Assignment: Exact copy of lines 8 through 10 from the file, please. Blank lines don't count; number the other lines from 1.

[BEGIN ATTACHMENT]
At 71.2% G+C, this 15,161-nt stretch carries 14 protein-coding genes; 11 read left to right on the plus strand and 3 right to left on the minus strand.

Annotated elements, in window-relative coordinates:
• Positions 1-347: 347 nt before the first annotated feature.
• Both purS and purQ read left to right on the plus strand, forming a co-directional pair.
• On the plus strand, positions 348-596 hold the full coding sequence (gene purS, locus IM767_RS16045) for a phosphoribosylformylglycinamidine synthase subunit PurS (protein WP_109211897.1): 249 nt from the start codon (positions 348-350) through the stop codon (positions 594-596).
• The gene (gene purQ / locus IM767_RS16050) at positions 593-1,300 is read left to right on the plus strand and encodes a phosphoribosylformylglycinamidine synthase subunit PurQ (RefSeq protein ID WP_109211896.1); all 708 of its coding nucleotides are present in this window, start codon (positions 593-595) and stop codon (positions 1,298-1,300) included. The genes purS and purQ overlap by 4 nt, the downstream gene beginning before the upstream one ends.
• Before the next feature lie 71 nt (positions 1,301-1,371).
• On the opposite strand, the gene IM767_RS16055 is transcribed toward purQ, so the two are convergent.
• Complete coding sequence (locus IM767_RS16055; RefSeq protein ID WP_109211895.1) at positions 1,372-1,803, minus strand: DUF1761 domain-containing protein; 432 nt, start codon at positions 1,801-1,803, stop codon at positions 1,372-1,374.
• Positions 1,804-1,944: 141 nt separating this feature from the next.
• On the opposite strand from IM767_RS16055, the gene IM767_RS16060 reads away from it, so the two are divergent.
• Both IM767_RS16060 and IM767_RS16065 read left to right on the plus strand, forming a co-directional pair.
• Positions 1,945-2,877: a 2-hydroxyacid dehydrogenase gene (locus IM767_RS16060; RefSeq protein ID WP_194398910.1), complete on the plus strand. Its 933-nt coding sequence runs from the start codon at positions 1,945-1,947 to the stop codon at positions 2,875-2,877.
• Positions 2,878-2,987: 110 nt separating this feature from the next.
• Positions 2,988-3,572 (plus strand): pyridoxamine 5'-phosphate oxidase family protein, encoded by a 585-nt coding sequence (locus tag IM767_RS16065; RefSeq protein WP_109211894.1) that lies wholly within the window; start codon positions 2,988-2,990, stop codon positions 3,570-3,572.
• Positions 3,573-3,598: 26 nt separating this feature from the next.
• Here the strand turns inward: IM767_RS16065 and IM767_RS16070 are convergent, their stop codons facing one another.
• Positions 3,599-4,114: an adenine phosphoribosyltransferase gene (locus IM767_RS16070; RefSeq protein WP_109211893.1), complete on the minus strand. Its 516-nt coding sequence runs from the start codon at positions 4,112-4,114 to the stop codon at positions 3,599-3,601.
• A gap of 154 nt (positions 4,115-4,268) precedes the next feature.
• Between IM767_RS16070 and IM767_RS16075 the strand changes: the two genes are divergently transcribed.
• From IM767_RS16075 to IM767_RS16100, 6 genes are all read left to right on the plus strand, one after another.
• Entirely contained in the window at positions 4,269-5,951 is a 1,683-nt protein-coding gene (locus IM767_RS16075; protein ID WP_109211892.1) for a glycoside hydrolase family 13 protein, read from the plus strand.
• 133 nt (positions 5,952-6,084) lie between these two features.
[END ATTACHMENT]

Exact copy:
• On the opposite strand, the gene IM767_RS16055 is transcribed toward purQ, so the two are convergent.
• Complete coding sequence (locus IM767_RS16055; RefSeq protein ID WP_109211895.1) at positions 1,372-1,803, minus strand: DUF1761 domain-containing protein; 432 nt, start codon at positions 1,801-1,803, stop codon at positions 1,372-1,374.
• Positions 1,804-1,944: 141 nt separating this feature from the next.